President Trump Slams His Own FCC Over Potential Shutdown of Sinclair-Tribune Transaction

By A.J. Katz 

The Federal Communications Commission announced last week that it may shut down Sinclair Broadcast Group’s proposed $3.9 billion acquisition of Tribune Media, and President Trump is not happy about it. He made his feelings known about this development last night via Twitter:

These comments are at odds with what his FCC chairman Ajit Pai said in a statement earlier this month, where he expressed “serious concerns” about Sinclair’s plan to divest certain local stations to companies with which it has ties, specifically ties to Sinclair chairman David Smith.

“Based on a thorough review of the record, I have serious concerns about the Sinclair-Tribune transaction,” Pai said. “The evidence we’ve received suggests that certain station divestitures that have been proposed to the FCC would allow Sinclair to control those stations in practice, even if not in name, in violation of the law.”

Now to be clear, the FCC has not totally ruled out giving the green light to the deal, but based on Pai’s statement, it’s not looking great.

Trump’s tweet is also at odds with the statement that his friend, Newsmax CEO Chris Ruddy, put out last week, where he says chairman Pai “acted in a nonpartisan manner in making this decision—a marked departure from the commission’s partisan actions during the Obama administration.”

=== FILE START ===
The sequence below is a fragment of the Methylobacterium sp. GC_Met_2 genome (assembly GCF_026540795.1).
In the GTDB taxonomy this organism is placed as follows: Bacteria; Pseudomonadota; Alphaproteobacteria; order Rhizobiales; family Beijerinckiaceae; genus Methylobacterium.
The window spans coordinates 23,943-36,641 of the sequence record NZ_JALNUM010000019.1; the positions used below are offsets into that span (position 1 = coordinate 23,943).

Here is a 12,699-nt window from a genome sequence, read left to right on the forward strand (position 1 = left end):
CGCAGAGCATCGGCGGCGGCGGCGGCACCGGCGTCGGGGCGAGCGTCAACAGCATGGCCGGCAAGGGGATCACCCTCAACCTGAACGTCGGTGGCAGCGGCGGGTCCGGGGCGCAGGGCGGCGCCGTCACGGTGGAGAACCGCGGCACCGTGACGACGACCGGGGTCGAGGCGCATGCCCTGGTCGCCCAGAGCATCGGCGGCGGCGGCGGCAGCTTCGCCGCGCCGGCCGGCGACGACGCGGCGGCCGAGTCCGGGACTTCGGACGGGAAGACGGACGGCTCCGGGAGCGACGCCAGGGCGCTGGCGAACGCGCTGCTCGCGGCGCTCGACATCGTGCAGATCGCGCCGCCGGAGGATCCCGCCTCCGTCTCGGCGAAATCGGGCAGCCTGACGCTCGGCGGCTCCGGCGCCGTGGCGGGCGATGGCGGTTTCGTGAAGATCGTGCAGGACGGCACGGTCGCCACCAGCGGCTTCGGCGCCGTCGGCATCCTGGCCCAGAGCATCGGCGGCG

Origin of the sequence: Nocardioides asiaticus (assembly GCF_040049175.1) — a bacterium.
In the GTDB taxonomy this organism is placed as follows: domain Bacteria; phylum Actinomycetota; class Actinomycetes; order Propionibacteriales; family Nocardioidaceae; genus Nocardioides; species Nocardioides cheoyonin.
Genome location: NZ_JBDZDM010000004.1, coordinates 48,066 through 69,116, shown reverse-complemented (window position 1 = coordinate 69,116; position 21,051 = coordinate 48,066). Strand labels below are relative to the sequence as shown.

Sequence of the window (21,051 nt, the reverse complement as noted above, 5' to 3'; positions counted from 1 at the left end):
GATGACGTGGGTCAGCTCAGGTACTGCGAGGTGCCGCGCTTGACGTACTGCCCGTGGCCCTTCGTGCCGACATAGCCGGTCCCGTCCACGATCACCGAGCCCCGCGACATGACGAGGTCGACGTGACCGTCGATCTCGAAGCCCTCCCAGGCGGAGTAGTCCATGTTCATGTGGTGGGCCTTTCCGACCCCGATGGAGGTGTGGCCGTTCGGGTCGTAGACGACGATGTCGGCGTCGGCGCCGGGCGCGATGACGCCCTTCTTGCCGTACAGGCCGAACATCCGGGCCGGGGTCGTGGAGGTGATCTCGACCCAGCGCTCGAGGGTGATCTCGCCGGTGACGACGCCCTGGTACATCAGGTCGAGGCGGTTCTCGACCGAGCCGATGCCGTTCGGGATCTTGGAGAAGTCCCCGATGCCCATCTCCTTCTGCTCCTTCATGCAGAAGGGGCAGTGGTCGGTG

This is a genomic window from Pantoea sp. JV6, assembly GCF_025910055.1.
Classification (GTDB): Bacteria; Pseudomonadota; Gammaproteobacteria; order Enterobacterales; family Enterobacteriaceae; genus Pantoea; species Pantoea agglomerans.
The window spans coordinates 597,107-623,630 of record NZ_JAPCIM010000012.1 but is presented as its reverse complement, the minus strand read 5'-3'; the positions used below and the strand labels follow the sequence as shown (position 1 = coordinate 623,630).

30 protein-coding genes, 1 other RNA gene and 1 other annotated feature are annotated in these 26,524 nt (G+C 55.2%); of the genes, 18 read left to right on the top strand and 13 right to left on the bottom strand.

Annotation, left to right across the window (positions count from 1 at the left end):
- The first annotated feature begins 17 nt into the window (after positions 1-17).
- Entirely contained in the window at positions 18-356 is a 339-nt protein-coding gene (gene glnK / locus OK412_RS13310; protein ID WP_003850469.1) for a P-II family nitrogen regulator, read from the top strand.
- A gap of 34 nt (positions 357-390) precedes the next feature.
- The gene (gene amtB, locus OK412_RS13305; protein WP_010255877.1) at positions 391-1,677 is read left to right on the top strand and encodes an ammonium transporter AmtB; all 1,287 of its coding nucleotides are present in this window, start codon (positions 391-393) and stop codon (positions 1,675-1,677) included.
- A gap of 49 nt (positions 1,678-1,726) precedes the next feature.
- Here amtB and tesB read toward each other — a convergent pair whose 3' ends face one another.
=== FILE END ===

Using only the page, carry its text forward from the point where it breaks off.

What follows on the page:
It’s notable that Newsmax and Sinclair are rivals, and its news operation is conservative, like Sinclair’s.

This is not the first time Trump has praised Sinclair. On April 2 of this year, he tweeted:

Trump’s tweet came not long after Sinclair released a promo showing dozens of anchors at many of Sinclair’s stations across the country, reading the exact same script.

In the promo, the local anchors call out “one-sided news stories,” and accuse “some media outlets” of publishing “fake stories without checking facts first.” The script echos Trump’s chief complaints of media outlets he doesn’t like.

The Sinclair-Tribune deal was struck in May 2017, and would have given Sinclair—already the largest owner of local stations in the country—ownership of more than 200 local TV stations across the nation and access to more than 70 percent of U.S. TV-owning households. The FCC is still reviewing the deal 14 months later.